FIRE chiefs have revealed that men employed by Hereford and Worcester Fire and Rescue Service earn on average £7.19 more per hour than women.

The figures, released as part of the Gender Pay Gap Report 2018, show a 32.2% pay gap across the service.

This is based on a mean male hourly rate of £22.32 and mean female hourly rate of £15.13.

While the median gender pay gap figure is 29.4% which is based on a median male hourly pay rate of £19.71 and a median female hourly rate of £13.91.

Assistant chief fire officer Keith Chance explained at today’s (April 24) audit and standards committee that the disparity in pay was down to the current low number of female firefighters.

He added that the pay gap report differed from the equal pay audit which measures whether men and women in the same employment, performing equal work, with equal responsibilities, receive equal pay.

“The equal pay audit measures whether men and women in the same employment get the same pay,” he said.

“The analysis of the report shows that the mean gender pay gap is 32.2% and the median pay gap is 29.4%.

“The causes for that pay gap are generally to do with the current low number of female employees in uniform roles.

“In particular in middle and senior management positions.”

Mr Chance explained that the service was looking to recruit more women into management positions to address the imbalance.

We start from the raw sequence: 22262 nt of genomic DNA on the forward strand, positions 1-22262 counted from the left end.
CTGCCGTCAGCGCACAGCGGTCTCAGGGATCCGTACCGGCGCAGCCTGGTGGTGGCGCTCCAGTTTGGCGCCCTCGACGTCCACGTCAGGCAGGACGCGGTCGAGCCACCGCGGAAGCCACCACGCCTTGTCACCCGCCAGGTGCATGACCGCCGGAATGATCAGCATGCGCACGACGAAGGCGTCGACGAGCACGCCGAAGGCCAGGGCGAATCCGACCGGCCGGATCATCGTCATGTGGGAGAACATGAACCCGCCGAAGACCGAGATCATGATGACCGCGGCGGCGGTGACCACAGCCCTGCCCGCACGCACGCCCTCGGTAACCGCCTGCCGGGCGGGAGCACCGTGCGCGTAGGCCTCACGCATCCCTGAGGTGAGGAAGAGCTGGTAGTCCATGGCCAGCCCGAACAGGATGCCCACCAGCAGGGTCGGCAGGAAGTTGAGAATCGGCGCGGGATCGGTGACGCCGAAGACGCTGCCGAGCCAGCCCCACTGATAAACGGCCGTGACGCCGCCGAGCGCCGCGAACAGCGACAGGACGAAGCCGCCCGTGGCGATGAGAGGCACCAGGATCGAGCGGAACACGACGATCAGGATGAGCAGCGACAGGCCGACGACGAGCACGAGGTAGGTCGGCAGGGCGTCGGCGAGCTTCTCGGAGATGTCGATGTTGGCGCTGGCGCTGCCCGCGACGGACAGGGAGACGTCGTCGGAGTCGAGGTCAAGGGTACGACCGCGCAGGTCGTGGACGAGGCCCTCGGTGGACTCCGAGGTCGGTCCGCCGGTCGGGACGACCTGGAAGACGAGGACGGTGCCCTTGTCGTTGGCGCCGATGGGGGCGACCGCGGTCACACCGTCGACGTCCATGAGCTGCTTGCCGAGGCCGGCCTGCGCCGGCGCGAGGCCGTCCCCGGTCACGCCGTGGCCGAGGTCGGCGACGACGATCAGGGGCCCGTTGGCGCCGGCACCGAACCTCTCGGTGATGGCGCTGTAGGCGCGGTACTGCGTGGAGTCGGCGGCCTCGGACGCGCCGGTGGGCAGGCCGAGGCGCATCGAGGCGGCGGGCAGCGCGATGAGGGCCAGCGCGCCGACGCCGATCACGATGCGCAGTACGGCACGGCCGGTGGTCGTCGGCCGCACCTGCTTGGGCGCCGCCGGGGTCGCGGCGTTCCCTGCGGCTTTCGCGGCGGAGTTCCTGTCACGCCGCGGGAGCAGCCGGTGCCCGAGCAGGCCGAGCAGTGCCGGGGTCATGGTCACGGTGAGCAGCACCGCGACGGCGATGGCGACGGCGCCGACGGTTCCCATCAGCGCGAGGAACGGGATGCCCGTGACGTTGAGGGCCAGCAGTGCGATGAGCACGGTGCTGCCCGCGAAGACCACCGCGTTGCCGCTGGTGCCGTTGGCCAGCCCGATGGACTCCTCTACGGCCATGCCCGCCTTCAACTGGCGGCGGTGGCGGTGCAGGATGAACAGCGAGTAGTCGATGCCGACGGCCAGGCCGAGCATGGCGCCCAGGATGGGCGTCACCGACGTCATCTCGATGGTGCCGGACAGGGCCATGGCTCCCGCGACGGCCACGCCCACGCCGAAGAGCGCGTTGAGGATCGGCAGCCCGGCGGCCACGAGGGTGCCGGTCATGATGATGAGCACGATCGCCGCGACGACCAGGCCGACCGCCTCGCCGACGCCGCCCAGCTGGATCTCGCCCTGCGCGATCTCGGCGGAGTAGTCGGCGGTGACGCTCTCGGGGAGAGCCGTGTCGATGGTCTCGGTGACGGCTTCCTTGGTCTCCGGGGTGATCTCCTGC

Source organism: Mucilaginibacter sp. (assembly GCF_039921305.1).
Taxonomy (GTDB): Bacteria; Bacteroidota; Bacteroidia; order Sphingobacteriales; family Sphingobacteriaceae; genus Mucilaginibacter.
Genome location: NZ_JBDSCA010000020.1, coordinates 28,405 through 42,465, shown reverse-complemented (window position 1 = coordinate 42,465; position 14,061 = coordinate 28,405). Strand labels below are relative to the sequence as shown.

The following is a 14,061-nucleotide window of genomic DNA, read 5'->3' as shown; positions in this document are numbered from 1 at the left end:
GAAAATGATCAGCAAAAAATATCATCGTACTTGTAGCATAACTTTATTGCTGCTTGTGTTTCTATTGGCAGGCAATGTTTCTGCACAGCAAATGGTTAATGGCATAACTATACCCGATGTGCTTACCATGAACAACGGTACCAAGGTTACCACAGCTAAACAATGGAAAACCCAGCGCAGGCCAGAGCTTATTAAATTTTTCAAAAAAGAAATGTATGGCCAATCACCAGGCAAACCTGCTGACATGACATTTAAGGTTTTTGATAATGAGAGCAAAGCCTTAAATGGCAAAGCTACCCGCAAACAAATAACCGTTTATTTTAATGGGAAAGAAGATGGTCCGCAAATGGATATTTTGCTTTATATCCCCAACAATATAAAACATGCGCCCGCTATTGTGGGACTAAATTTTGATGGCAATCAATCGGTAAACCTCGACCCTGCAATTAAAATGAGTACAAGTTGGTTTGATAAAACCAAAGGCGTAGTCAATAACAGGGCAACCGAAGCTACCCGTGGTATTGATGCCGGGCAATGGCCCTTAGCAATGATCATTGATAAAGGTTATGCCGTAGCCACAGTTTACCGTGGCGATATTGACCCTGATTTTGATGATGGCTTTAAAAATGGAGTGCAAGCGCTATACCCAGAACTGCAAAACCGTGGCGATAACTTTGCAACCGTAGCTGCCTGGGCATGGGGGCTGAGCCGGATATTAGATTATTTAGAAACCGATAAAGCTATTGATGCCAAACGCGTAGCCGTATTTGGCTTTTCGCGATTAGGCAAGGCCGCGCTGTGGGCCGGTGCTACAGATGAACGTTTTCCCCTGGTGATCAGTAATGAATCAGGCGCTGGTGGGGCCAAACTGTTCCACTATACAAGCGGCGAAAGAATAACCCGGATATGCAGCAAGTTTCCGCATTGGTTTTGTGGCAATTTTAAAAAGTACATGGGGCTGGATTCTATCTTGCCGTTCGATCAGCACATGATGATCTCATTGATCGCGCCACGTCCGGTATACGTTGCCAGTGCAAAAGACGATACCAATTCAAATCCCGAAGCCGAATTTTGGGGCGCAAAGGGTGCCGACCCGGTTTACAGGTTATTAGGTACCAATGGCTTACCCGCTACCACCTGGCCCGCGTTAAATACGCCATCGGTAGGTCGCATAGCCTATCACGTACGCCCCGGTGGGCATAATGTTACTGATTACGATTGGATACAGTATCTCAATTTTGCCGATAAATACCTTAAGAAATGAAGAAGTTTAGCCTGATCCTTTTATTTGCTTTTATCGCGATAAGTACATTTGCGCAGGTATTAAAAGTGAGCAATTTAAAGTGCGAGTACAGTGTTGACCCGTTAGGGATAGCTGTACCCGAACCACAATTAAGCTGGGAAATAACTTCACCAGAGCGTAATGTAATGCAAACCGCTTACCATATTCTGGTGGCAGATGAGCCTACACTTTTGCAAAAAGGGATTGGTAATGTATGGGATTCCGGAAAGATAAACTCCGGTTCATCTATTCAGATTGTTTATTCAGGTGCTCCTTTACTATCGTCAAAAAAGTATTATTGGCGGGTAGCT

“Work is being completed on the cultural review and the new values for the service which will be published in May this year which will support that work,” he added.

“The service is committed to reviewing the gender pay gap and reducing that gap where possible.”

Labour councillor Pat Agar said the pay gap was a structural and institutionalised problem.

“It was quite useful that you made the point about the gender pay gap being different from equal pay.

“When you start to talk about sectoral issues, such as, for example there are some jobs which are mostly done by women and others by men.

“Like most nurses happen to be women and it happens that most construction workers are blokes.

“So, in your service, you do have this sectoral issue don’t you? How long do you think it will take to equalise it?”

Mr Chance replied: “Councillor Agar is right, we do have a number of men in these positions.

“In answer to how long it is going to balance that, I don’t know.

“However, we are working as a service and we have just had our first female middle manager start as a station commander and that is a landmark for the service.

“We’ve just concluded a recruitment process where a number of females have been successful too.

“Alongside attracting more females into the uniform roles, we are actually working to attract more males to the non-uniform roles which would help us balance that.”

Coun Agar replied: “Thanks, I look forward to this force doing the same as some of the London forces in having women close to the top.”